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Start-up Eterneva Converts Loved Ones' Ashes Into Diamonds, Receives $10M In Funding

Eterneva is a company that creates diamonds from cremated ashes or hair of a deceased human or pet. While the concept may seem unique

Start-up

IMAGE: PIXABAY


A unique business idea developed by an Austin-based firm, Eterneva will help you keep your loved ones' memories alive after they've passed away. The company will create diamonds from cremated ashes or hair of a deceased human or pet. While the concept may seem unique, the firm has been growing at a rapid pace. According to TechCrunch, Eterneva revenues are in triple digits since its 2017 debut.

Eterneva secures funding of $10 Million

Now, the company has secured a new round of funding from its investor, a whopping amount of $10 million. Capstar Ventures, Goodwater Capital, NextCoast Ventures, and billionaire Mark Cuban all participated in the fundraising round coordinated by Tiger Management. Eterneva was co-founded by its current CEO Adella Archer and Garret Oza adventure in 2017. The inspiration for this company came from Archer's personal experience when her close friend and business mentor, Tracey Kaufman, died of pancreatic cancer at the young age of 47. Kaufman's cremated remains were left with her aunt, best friend, and Archer because she had no relatives.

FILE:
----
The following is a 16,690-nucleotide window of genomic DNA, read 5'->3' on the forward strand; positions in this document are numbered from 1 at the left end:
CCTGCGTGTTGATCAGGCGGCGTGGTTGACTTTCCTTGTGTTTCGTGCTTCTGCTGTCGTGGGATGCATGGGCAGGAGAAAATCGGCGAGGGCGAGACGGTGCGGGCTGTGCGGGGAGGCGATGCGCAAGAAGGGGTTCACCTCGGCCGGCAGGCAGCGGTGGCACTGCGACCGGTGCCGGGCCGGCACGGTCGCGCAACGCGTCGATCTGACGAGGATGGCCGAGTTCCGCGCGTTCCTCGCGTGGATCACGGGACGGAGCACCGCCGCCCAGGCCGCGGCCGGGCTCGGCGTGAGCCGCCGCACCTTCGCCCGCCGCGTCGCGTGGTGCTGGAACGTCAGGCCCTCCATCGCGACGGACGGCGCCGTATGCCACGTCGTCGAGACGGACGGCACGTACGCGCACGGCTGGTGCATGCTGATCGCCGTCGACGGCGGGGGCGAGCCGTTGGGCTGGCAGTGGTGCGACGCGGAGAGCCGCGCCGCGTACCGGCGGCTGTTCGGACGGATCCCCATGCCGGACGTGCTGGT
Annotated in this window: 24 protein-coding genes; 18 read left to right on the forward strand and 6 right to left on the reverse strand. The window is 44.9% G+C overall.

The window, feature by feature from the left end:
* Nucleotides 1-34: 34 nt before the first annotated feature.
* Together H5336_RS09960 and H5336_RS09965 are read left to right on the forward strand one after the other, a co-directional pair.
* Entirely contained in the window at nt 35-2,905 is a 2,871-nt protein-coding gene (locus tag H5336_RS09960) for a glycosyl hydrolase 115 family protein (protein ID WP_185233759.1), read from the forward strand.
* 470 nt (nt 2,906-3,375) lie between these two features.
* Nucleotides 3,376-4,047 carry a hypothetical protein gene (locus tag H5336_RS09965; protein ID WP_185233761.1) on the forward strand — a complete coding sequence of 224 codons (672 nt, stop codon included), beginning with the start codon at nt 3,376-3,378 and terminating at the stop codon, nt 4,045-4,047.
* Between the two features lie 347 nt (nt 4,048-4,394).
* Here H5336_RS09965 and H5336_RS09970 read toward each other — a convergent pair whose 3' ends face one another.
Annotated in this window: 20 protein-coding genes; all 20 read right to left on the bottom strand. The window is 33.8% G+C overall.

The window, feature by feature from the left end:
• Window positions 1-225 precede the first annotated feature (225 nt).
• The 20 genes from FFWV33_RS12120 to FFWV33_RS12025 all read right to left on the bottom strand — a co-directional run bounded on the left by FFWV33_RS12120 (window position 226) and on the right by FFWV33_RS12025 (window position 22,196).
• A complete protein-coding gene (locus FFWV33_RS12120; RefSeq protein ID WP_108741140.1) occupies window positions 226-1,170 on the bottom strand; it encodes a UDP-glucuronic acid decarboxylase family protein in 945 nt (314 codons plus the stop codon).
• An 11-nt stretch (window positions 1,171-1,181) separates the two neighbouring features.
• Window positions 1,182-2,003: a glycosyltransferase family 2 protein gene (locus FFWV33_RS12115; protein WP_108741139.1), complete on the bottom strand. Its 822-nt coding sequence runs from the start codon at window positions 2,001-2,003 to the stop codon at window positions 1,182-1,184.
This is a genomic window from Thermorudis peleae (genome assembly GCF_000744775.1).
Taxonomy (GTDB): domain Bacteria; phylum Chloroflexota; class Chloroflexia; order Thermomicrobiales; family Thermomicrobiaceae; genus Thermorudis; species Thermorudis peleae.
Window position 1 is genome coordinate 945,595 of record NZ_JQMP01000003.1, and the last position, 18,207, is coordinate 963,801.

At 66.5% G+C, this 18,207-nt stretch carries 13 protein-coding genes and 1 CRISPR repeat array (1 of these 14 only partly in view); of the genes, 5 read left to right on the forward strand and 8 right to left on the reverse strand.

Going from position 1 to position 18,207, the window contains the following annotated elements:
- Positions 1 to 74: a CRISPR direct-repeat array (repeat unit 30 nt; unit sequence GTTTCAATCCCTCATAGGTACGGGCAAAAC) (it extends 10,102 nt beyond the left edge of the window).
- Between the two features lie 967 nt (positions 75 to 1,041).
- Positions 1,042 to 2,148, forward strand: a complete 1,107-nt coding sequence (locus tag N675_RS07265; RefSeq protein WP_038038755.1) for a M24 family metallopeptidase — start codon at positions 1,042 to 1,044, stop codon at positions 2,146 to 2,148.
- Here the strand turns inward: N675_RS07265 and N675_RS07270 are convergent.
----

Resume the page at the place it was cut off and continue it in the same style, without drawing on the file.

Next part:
Archer wanted to keep Kaufman's memories alive and was looking for ways to do so. At the time, Archer was also working on a lab-grown diamond startup. Over dinner, she brought up the death of her mentor to a diamond expert. Archer was immediately intrigued by the scientist's suggestion that the carbon in the ashes could be used to form a diamond. She began work on the diamond created from Kaufman's ashes, with this Archer become the company's first customer.

Eterneva has generated 1,500 diamonds for over 1000 consumers since its inception four years ago. The Eterneva diamond starts at $2,999 and goes up in price depending on the size of the diamond. What's remarkable is that diamonds created from pets' cremated ashes or hair account for approximately 40% of the company's revenue.

 

IMAGE: PIXABAY

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